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Friday, June 30, 2023

“Tesla Full Self-Driving May Do the Wrong Thing at the Worst Time” - Elon Musk

The headline above is a direct quote from Elon Musk regarding the latest software update for my 2021 Tesla Model S Plaid (as seen on Elon’s shirt). The trim level "Plaid" is inspired by the Mel Brooks movie "Spaceballs," symbolizing a speed that's ridiculously fast, even surpassing the previously fastest Tesla S model, named "Ludicrous". The Tesla Plaid is the fastest production vehicle available, capable of accelerating from zero to 60 mph in just 1.9 seconds.

Approximately two years ago, my wife, Nancy, and I purchased the Tesla Model S with the Plaid aupgrade, opting for the Tesla FSD (Full Self-Driving) software package. We knew it was beta software, which indicated it wasn’t fully developed or entirely safe. To activate this beta FSD software, Tesla required us to achieve a safe driving score of 100 for 30 consecutive days. However, after a year, Tesla lowered this threshold to a score of 95, subsequently activating our beta FSD.

We regularly receive software upgrades to improve the self-driving feature. In the past month alone, we’ve received three such updates. Each time, we take our Tesla Model S Plaid out to assess the reliability and safety of the newly enhanced software. The latest software upgrade included the quote that headlines this article: “Tesla Full Self-Driving may do the wrong thing at the worst time”. Unfortunately, this has proven to be accurate. Nancy and I have experienced several “close calls”, such as nearly being rear-ended when our Tesla Model S Plaid FSD abruptly applied the brakes for no apparent reason. This strong language hadn't been used in previous software updates, though we were always reminded that we were dealing with beta software and advised to keep both hands on the wheel and eyes on the road.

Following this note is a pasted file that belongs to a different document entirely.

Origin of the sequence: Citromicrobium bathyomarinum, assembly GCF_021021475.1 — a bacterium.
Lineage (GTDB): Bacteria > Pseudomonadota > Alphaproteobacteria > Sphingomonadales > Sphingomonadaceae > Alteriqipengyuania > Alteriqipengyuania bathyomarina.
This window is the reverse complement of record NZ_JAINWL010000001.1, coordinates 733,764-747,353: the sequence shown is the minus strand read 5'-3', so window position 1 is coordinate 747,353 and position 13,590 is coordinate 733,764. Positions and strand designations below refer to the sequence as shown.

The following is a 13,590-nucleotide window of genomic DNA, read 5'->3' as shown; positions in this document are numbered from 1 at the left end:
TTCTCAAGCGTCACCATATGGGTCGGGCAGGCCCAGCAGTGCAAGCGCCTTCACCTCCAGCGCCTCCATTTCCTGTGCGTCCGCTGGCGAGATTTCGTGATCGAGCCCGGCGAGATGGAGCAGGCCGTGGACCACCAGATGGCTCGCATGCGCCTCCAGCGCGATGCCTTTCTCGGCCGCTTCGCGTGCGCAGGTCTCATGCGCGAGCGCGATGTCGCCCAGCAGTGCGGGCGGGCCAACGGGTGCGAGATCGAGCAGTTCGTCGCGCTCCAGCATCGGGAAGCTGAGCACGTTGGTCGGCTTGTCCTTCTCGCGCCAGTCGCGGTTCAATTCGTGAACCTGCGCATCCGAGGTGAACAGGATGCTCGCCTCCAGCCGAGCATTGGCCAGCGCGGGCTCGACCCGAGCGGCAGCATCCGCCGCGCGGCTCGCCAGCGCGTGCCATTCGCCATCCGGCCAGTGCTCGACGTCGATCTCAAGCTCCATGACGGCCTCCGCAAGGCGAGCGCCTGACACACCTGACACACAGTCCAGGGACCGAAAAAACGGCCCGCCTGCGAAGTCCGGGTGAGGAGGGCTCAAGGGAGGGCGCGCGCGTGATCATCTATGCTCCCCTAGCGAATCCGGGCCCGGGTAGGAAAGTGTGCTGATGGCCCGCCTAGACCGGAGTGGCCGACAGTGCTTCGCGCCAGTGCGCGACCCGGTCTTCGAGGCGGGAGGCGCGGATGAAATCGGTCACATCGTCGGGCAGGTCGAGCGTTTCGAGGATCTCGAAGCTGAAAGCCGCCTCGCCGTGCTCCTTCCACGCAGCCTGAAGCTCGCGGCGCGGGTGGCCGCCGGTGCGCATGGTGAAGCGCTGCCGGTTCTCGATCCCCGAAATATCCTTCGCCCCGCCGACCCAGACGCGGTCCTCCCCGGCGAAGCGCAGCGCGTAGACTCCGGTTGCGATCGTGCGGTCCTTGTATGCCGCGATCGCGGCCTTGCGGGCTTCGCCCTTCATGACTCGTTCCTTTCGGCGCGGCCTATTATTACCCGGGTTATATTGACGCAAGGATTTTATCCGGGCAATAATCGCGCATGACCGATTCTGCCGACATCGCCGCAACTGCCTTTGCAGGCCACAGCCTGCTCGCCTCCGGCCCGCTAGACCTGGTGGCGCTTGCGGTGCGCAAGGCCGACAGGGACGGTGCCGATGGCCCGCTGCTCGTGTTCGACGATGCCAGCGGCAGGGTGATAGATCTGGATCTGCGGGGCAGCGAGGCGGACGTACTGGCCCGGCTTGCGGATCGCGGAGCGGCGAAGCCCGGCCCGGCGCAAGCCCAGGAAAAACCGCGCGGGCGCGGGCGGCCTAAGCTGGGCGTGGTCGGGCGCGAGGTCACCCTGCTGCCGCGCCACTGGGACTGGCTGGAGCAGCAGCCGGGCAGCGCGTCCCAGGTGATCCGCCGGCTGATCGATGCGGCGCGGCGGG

A recurrent issue is the inability of the cameras, lasers, and radar sensors to accurately detect road lines, traffic signs, construction indicators, and pedestrians’ intentions to cross the street or otherwise. Much of this difficulty can be attributed to poor road maintenance in South Florida. However, I believe our highway infrastructure is suboptimal in nearly all states, with construction signs and orange cones often placed haphazardly by highway workers.

Tesla's rationale for allowing Nancy, myself, and thousands of other Tesla drivers to navigate in a Tesla steered by an incomplete, potentially unsafe autonomous driving system, is the valuable data gathered each time the software narrowly avoids causing an accident. When our Tesla behaves unpredictably, such as stopping abruptly on the highway for no reason, we are obliged to disengage the FSD software immediately. Upon doing so, a message flashes on the display screen, asking, "Why did you have to disengage the FSD?" Frankly, we've been so shaken up by these incidents that we haven't yet reported the software glitches to Elon.

Wall Street has started scrutinizing Tesla Full Self-Driving, and the media have followed suit. This attention could adversely affect Tesla's sales and stock value, explaining the increasingly stern warnings about the autonomous abilities of Teslas within software updates.

Despite these setbacks, I still believe Tesla will soon refine their software to the point that it will outperform the average motorist in terms of driving skill and safety. I am confident that this milestone is less than five years away. But for now, Tesla Full Self-Driving isn't ready for primetime.

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